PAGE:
White is not a book about colors. It is rather Kenya Haras attempt to explore the essence of "White," which he sees as being closely related to the origin of Japanese aesthetics - symbolizing simplicity and subtlety. The central concepts discussed by Kenya Hara in this publication are emptiness and the absolute void. Kenya Hara also sees his work as a designer as a form of communication. Good communication has the distinction of being able to listen to each other, rather than to press one's opinion onto the opponent. Kenya Hara compares this form of communication with an "empty container." In visual communication, there are equally signals whose signification is limited, as well as signals or symbols such as the cross or the red circle on the Japanese flag, which - like an "empty container" - permit every signification and do not limit imagination. Not alone the fact that the Japanese character for white forms a radical of the character for emptiness has prompted him the closely associate the color white with emptiness.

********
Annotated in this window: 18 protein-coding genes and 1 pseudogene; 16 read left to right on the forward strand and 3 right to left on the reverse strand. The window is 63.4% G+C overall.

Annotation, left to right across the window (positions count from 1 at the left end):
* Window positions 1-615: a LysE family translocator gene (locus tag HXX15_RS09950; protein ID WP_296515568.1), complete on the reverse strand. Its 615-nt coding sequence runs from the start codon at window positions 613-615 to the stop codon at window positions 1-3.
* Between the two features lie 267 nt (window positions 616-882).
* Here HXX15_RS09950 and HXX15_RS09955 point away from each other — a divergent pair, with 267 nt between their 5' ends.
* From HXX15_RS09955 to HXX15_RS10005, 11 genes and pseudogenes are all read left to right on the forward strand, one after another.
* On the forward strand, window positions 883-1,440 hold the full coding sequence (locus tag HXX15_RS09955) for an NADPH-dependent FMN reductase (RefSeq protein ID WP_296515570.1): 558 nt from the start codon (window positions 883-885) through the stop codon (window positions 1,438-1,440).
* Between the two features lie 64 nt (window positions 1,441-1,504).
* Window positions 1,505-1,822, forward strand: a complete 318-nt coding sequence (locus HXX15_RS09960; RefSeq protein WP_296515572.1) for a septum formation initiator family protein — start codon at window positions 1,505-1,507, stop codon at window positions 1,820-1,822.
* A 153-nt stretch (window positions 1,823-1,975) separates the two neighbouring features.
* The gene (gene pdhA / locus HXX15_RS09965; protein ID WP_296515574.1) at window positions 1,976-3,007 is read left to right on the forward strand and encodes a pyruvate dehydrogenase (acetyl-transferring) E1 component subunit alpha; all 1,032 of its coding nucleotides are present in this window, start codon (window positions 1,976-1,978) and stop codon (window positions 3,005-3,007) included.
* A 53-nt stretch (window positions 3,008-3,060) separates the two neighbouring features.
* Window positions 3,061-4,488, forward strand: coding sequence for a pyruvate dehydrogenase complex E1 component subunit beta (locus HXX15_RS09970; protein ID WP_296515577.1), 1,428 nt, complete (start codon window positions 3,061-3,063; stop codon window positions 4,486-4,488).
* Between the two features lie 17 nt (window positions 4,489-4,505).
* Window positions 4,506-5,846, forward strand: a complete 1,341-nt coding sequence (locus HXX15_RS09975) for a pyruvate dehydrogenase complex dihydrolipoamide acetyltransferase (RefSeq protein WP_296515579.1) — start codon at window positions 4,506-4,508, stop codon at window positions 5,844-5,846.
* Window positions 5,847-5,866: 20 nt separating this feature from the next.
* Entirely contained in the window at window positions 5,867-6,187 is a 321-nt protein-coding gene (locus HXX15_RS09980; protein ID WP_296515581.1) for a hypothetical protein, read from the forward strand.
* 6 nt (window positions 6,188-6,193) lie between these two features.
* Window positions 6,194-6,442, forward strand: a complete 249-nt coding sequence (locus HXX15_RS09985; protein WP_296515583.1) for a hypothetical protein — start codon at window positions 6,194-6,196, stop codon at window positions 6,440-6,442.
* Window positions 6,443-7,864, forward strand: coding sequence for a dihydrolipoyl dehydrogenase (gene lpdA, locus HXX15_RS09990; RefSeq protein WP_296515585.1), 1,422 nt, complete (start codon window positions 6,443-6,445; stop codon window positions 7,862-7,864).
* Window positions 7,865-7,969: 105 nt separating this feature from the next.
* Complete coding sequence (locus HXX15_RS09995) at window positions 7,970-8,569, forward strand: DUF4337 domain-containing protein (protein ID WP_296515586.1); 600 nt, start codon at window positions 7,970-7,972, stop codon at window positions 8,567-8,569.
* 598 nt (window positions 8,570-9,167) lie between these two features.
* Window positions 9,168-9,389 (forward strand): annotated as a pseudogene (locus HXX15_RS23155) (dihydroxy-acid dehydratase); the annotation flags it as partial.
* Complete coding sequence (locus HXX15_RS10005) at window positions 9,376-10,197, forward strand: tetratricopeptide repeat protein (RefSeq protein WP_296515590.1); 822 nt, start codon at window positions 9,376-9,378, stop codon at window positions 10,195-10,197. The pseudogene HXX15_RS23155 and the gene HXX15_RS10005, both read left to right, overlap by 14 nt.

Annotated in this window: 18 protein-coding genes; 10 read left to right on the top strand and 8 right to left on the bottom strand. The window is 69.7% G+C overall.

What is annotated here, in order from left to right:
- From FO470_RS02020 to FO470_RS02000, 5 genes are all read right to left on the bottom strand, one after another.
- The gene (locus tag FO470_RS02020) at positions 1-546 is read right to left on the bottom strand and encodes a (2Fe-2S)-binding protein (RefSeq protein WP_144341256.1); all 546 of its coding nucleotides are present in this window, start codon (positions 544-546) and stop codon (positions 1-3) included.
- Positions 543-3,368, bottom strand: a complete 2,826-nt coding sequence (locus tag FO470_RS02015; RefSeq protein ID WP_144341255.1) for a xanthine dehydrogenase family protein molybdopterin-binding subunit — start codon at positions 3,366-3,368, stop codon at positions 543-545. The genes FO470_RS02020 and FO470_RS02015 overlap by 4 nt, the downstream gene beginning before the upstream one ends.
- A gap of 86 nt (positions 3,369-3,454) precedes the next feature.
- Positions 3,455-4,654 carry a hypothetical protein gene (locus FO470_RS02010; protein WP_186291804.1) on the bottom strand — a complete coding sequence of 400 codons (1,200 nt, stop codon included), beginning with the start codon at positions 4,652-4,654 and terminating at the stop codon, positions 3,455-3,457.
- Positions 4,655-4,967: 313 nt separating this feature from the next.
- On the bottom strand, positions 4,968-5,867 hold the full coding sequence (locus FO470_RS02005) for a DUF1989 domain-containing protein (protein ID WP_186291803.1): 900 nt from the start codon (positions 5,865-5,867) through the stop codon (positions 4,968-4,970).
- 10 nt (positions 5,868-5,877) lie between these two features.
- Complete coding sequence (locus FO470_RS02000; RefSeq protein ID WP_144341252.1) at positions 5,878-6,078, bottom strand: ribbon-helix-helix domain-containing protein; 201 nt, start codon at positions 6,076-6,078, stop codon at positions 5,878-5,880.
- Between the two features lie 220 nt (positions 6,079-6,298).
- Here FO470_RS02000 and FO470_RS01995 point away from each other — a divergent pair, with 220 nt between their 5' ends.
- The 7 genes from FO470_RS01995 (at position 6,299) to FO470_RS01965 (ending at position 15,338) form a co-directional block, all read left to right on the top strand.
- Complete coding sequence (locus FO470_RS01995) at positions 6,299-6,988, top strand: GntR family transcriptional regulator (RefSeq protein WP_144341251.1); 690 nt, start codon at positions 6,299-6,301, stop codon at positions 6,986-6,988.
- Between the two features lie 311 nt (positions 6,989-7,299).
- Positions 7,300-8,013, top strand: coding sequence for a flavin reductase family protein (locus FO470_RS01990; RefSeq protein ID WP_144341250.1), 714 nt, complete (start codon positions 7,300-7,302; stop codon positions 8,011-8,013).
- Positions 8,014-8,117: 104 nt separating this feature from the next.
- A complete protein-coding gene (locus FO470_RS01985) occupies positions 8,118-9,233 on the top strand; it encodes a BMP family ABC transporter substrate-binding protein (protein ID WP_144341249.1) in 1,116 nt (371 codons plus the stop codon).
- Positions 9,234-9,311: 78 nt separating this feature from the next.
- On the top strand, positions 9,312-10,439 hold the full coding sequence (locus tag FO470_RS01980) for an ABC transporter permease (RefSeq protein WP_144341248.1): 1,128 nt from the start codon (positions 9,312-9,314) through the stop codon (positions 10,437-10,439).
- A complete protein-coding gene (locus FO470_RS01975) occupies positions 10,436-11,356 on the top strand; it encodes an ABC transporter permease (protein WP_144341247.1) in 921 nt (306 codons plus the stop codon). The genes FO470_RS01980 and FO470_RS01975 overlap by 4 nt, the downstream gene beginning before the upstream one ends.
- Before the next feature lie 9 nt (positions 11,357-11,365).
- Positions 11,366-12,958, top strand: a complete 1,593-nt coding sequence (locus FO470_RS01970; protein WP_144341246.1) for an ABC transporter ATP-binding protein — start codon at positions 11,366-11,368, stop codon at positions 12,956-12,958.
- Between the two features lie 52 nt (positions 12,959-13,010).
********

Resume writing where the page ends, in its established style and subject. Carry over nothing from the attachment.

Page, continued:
- Hardback | 64 pages
- 134.62 x 190.5 x 12.7mm | 249.48g
- 25 Nov 2009
- Lars Müller Publishers
- Baden, Switzerland
- 4. Aufl.
- 4 black & white illustrations
Table of contents
The Discovery of White: White as Sensory Experience, What is Color?- Paper: White as a Sheet of Paper, Paper as Creative catalyst, Ruminating on White, White Square Paper, Folding Language, On Letters, Typeface and Typography.- Emptiness: The Meaning of Emptiness, Emptiness as Limitless Potential, The Receptivness of a Red Circle on a White Background, Emptiness and White, The Tea Ceremony, The Origins of the Japanese-style Room, Through Dwells in Emptiness.- Back to White: Suiko and the Irreversible Text, A Leap toward White, Cleaning, Defamiliarization, White Sand and Moonlight.
"White" is not a book about colors. It is rather Kenya Haras attempt to explore the essence of...
About Kenya Hara
Born 1958. Graphic Designer. Representative, the Nippon Design Center Inc.Professor at Musashino Art University. Engaged in communication projects in various fields based on a recognition that design covers a wide range of disciplines. Author of Designing Design